The book finishes with a wrenching twist, however this is not a novel driven by plot, but one of character and form. Its formal power is extraordinary – Rijneveld choreographs a baroque layering of horror that lands somewhere between late Hardy and Georges Bataille. The overall effect is ghastly, but not gratuitous. There are no dates in the novel. Small clues place it around the turn of the millennium, but The Discomfort of Evening feels, without question, like a book that was written for today. In this age of the Anthropocene, as children find themselves commodified into conscience-salving beacons of hope, Rijneveld gives us something less digestible: a vision of a childhood both broken and hopeless – a parable to shake us from sentiment.
Rijneveld really doesn’t hold back with all this, poking sticky fingers into nasty places to stir up uneasy memories of prepubescent explorations of sexuality and mortality. The novel evokes a general curiosity and bewilderment with the adult world, here given two supercharged shots in the backside by the unspeakable (in all senses) tragedy of the brother’s death and the pressure of extreme religious beliefs. Translated by Michele Hutchison, Rijneveld’s writing is raw and impassive, though often grotesquely vivid in its descriptions.
Ultimately, the novel will find both admirers and detractors for its poetic, mannered language, realistic bleakness and descent into surreal darkness. The book doesn’t quite keep the promise of its compelling first part, where Rijneveld and Hutchison immerse us in Jas’s world with detailed observations: a dried-up raisin found under a cabinet, skin formed on warm milk. As the tragedies pile up and the narration intensifies, the fascinating characters and themes sometimes lose their immediacy amid dense prose.
Despite some issues, The Discomfort of Evening is a strong debut. Rijneveld’s poetic prose, eloquently translated by Michele Hutchison, clashes and rattles against the horrors it describes, a constant fight between terror and beauty. It is a novel that does its best to make sure you won’t forget it anytime soon. Something I know my mother will absolutely never read.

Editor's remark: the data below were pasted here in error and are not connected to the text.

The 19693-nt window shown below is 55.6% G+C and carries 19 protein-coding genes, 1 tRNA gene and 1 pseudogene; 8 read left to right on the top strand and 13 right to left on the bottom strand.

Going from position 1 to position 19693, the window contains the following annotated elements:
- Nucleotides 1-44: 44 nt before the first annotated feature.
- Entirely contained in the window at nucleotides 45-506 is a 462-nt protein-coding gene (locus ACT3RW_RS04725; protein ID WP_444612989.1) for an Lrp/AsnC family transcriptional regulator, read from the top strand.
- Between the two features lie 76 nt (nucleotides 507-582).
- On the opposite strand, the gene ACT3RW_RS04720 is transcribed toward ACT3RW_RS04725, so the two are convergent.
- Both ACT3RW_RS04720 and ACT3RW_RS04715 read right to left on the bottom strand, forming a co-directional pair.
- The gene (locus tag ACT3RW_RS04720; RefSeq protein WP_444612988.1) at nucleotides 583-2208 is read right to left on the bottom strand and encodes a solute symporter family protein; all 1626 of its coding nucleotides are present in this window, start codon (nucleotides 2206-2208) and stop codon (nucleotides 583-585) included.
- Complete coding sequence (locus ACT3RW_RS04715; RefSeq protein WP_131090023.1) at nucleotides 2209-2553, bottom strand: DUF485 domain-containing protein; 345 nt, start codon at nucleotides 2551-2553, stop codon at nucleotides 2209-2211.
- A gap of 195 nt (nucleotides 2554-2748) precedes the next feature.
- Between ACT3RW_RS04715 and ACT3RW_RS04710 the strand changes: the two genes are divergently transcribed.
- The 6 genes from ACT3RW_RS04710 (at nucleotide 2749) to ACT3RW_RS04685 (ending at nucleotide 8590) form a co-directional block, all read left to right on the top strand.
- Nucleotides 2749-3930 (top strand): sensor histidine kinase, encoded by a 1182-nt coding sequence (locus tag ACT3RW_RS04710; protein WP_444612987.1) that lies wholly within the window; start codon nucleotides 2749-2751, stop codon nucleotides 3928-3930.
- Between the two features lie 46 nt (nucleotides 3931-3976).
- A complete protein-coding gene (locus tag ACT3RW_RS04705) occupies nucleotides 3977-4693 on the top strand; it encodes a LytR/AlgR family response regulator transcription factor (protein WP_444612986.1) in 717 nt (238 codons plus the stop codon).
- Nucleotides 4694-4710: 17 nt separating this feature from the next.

The electricity in this book comes from the use of that blank narrative style to deliver a sort of Grand Guignol grotesquerie. Everyone and everything suffers in this book, usually in a vicious way. A hamster is slowly drowned. A sister is almost suffocated. Jas’s father forces soap up her “bumhole” to cure her constipation. All this could read like a satire on the religious notion that suffering ennobles us, which inspires the novel’s title (“According to the pastor, discomfort is good. In discomfort we are real”), if it wasn’t done with such relish. In the end it reads more like a young writer’s weakness for the ersatz glamour of the deeply bleak and is heavy on the similes.
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A book this unvarnished has noticeable flaws. Aspects of Jas’s fixation on the physical can be violent, concerning and unpleasant to read. Lovelessness constantly swims unhappily to the surface; religious tropes abound, from the plague of foot-and-mouth disease to small, nasty sacrifices re-enacting the biggest loss of all — Matthies. There is a horrific sexual violation that appears to have no consequences. One begins to be anxious for any animal that crosses the children’s path. Yet there is a bold beauty to the book, which for all its modernity seems to be set in a different age of automatic religious belief.